Saturday, November 1, 2008
(The rewards of hard work; see Update 2)
I'm going to be moving in one month, so I've already started boxing things up, sorting things out, throwing junk away and setting aside a lot of donations for Goodwill. I have just spent a good chunk of the day packing the living room books (which are most of the books that will be moving with me), knocking down the bookcases and setting aside books I no longer really want.
The 500 lb. gorilla is downstairs in the storage unit: decades of accumulated books that have rarely seen the light of day since . . . well, maybe never. I've been schlepping them around from basement to basement, adding to them when shelf space got low or a new book obsession displaced the old one and whenever it was time to move I've looked at them with dread. The new apartment is considerably larger than this one but the storage unit is small and those books are just not going with me. The good news is that I've combed through them over the last 2.5 years and have a pretty clear idea not only of what is down there, but how little attachment I have to most of them.
Still, this is going to require work. I've got to dig the book boxes out from under everything else down there (what do I need with an electric chainsaw?) and make a final pass through the books, perhaps ambitiously sorting them by topic, all the better to impress the buyer at Powell's. Fortunately, the basement can be accessed by a ramp around the side of the building, which means I can roll a cart down there, pile on the doomed boxes and them roll them out to the car (and roll them, one hopes, into the Powell's warehouse). I will be doing well if I get out of this with only one box that can't be gotten rid of. Well, two, because I know there is a box of paperback science fiction that I can't lose. And there are picture books from when the kids were little (that was my excuse).
And when everything in the apartment is sorted, packed, boxed (what about the booze bottles?) and the new apartment is ready, I won't have to lift a finger or carry any of the boxes up that flight of stairs to the new place--the wonderful people at Thunder Movers, who moved me into this place in June 2006, will knock down the bed, strap up the tv and the liquor cabinet and woosh! in no time at all I'll be standing in an apartment surrounded by unopened boxes, desperately trying to find the booze and the cocktail glasses.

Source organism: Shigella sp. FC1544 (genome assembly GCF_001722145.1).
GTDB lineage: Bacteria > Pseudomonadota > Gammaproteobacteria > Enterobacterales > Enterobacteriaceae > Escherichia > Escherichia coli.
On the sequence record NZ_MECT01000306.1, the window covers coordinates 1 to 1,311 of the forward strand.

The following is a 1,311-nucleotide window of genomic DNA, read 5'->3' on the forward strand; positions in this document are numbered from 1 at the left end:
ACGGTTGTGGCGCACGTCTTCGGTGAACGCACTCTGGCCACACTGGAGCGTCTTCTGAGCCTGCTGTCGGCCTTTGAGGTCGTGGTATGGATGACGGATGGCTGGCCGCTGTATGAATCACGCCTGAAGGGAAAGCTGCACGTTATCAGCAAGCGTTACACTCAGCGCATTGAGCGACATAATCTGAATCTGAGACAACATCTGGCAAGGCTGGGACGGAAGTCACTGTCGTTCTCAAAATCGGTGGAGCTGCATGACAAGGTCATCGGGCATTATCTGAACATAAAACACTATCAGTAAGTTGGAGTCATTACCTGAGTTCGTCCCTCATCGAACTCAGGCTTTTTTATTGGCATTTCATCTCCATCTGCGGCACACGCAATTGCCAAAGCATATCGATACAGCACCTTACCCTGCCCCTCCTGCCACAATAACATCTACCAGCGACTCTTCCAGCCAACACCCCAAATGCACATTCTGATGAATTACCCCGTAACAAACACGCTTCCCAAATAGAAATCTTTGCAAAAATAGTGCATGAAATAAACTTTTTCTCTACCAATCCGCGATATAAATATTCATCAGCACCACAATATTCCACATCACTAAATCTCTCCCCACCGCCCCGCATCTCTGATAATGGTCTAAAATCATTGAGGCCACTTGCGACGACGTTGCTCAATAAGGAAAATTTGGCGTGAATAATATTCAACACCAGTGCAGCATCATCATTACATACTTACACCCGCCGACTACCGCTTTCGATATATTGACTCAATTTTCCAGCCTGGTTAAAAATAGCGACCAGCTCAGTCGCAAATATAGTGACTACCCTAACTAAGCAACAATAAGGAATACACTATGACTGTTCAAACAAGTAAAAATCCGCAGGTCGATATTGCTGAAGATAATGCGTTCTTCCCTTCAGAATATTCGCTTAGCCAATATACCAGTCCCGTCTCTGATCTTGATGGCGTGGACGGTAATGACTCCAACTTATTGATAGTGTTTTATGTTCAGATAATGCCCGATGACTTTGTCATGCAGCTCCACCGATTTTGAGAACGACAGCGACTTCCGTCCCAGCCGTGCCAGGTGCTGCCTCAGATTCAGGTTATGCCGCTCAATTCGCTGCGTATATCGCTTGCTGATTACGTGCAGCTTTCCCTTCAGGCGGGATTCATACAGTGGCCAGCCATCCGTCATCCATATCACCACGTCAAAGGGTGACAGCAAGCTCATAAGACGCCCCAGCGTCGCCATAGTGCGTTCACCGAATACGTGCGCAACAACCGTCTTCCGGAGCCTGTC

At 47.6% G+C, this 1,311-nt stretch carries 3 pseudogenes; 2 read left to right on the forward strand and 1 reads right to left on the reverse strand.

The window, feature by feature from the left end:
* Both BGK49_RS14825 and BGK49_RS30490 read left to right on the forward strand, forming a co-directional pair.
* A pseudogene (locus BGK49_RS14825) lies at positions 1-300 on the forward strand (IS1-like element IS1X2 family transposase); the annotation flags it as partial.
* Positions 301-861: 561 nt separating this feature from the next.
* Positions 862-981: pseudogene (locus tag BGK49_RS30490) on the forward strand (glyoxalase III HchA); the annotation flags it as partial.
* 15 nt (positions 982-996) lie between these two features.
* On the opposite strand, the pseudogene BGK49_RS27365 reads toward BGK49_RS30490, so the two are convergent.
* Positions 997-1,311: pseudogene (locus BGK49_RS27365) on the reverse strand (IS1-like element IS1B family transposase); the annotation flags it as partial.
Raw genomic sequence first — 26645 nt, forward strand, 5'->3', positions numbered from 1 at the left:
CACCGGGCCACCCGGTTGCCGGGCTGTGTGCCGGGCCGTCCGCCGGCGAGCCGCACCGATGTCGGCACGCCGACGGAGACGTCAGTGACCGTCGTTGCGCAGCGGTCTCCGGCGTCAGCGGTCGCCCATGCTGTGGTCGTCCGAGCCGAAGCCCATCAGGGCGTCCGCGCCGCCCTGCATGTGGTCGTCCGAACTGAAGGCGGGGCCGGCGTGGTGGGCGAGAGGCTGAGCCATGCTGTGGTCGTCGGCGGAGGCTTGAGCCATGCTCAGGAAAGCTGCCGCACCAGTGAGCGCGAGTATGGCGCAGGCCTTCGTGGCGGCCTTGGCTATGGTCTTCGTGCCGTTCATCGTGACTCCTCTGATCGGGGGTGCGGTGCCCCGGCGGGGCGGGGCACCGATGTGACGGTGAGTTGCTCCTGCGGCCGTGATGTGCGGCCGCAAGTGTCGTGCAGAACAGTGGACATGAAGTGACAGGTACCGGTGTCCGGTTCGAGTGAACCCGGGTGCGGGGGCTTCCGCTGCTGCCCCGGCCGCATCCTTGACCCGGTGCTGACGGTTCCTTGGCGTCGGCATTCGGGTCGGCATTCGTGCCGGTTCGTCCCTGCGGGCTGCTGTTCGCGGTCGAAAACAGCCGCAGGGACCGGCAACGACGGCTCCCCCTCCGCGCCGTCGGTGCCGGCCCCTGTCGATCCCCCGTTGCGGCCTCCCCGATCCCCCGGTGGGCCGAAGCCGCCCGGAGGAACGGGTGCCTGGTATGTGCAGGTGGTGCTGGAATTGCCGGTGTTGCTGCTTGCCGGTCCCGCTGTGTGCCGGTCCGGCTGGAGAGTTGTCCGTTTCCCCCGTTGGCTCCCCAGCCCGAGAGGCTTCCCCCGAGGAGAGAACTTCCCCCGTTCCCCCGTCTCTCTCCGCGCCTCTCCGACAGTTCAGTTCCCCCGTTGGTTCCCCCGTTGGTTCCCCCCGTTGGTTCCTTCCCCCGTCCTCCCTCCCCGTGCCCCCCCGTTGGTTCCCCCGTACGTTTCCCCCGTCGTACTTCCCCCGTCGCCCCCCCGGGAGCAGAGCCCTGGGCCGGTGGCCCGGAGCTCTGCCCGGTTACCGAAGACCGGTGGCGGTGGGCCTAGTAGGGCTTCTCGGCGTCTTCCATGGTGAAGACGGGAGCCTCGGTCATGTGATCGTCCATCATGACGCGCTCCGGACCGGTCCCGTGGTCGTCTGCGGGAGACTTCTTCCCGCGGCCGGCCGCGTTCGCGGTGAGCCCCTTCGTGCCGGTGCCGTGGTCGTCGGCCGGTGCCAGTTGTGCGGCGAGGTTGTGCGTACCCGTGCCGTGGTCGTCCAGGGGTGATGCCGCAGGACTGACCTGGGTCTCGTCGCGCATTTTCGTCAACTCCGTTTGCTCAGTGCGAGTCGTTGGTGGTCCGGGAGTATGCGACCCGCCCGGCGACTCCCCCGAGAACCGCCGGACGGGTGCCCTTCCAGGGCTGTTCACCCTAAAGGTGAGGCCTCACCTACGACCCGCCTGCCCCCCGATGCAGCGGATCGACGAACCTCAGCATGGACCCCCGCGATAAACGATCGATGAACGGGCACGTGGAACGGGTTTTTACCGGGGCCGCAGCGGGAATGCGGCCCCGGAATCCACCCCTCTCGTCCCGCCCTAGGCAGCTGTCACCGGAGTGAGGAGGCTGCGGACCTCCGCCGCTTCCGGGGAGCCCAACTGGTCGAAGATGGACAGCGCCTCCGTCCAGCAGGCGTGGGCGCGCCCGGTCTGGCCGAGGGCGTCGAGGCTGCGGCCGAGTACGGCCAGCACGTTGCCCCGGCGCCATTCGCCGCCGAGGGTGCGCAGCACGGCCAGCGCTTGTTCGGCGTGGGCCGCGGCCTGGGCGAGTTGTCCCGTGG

UPDATE: It appears that my old friend, Mike Horvat, will be taking a lot of these books off my hands, driving up from Stayton, OR after I get through sorting them out. It probably won't completely free me from the book buyer, but one never knows.
UPDATE 2: Maybe it was something about the time change, but I had an ungodly amount of energy this morning and was feeling restless. As a result, I tackled the gorilla, got all of the boxes out of the storage space and sorted through everything. Gack. After a couple of hours, though, I had boxes sorted by category and ran across some treasures I'd forgotten all about. At the top of the page is one of them: the August 9, 1974 6 am final of The Seattle Post-Intelligencer. Outside of the usual yellowing of newsprint, it's pristine. I should get it framed.
Don't even ask how I stumbled on this, but the story is even funnier than the photo.
A mouse got sweet revenge when a cat who was chasing it got its head stuck in the jam jar the mouse was hiding in.The cat had a microchip and was returned to its family; the mouse amscrayed and is reportedly still somewhere in the police station.
Confused cat Mindy was seen wandering down a road in Peterborough with the jar on her head - the tiny mouse just millimetres away from her jaws.
A worried motorist took her to a police station where officers unsuccessfully tried to ease the jar off Mindy's neck.
Eventually, the tabby smashed the jar on the floor of the station, releasing herself and the mouse unharmed.
Friday, October 31, 2008
Since I'm moving out of this apartment anyway, I figured we could break the rules. NO PETS! NO PET VISITORS! Ralphie is spending the weekend.
He has a nice cedar-filled bed that he loves. Why, then, has he shunned it in favor of my favorite Afghani rug? I may need a stronger vacuum cleaner.